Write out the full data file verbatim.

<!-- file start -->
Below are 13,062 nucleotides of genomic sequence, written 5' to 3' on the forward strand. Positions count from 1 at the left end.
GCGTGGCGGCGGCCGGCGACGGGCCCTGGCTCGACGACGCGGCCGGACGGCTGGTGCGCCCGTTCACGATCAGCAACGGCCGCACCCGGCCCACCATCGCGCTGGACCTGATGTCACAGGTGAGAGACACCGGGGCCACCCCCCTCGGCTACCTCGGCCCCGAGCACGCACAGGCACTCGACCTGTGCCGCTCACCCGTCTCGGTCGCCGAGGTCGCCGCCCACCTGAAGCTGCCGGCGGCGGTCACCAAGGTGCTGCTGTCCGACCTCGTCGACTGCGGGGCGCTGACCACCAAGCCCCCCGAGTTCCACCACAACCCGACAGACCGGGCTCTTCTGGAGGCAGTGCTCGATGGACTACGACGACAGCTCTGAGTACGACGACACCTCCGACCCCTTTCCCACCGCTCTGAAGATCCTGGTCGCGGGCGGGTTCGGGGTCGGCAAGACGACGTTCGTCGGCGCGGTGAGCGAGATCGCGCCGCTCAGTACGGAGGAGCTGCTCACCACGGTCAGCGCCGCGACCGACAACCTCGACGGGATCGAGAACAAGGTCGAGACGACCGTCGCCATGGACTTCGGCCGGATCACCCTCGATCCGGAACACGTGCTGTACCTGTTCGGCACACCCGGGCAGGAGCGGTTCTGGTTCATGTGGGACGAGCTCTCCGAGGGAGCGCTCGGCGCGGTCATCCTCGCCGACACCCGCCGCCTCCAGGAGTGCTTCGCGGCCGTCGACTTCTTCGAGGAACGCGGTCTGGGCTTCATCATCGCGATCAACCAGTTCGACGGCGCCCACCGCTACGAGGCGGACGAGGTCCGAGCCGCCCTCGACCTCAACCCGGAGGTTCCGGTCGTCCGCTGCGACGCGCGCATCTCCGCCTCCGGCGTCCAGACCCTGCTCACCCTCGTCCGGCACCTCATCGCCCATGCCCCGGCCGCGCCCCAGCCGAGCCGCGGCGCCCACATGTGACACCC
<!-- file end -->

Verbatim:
Below are 13,062 nucleotides of genomic sequence, written 5' to 3' on the forward strand. Positions count from 1 at the left end.
GCGTGGCGGCGGCCGGCGACGGGCCCTGGCTCGACGACGCGGCCGGACGGCTGGTGCGCCCGTTCACGATCAGCAACGGCCGCACCCGGCCCACCATCGCGCTGGACCTGATGTCACAGGTGAGAGACACCGGGGCCACCCCCCTCGGCTACCTCGGCCCCGAGCACGCACAGGCACTCGACCTGTGCCGCTCACCCGTCTCGGTCGCCGAGGTCGCCGCCCACCTGAAGCTGCCGGCGGCGGTCACCAAGGTGCTGCTGTCCGACCTCGTCGACTGCGGGGCGCTGACCACCAAGCCCCCCGAGTTCCACCACAACCCGACAGACCGGGCTCTTCTGGAGGCAGTGCTCGATGGACTACGACGACAGCTCTGAGTACGACGACACCTCCGACCCCTTTCCCACCGCTCTGAAGATCCTGGTCGCGGGCGGGTTCGGGGTCGGCAAGACGACGTTCGTCGGCGCGGTGAGCGAGATCGCGCCGCTCAGTACGGAGGAGCTGCTCACCACGGTCAGCGCCGCGACCGACAACCTCGACGGGATCGAGAACAAGGTCGAGACGACCGTCGCCATGGACTTCGGCCGGATCACCCTCGATCCGGAACACGTGCTGTACCTGTTCGGCACACCCGGGCAGGAGCGGTTCTGGTTCATGTGGGACGAGCTCTCCGAGGGAGCGCTCGGCGCGGTCATCCTCGCCGACACCCGCCGCCTCCAGGAGTGCTTCGCGGCCGTCGACTTCTTCGAGGAACGCGGTCTGGGCTTCATCATCGCGATCAACCAGTTCGACGGCGCCCACCGCTACGAGGCGGACGAGGTCCGAGCCGCCCTCGACCTCAACCCGGAGGTTCCGGTCGTCCGCTGCGACGCGCGCATCTCCGCCTCCGGCGTCCAGACCCTGCTCACCCTCGTCCGGCACCTCATCGCCCATGCCCCGGCCGCGCCCCAGCCGAGCCGCGGCGCCCACATGTGACACCC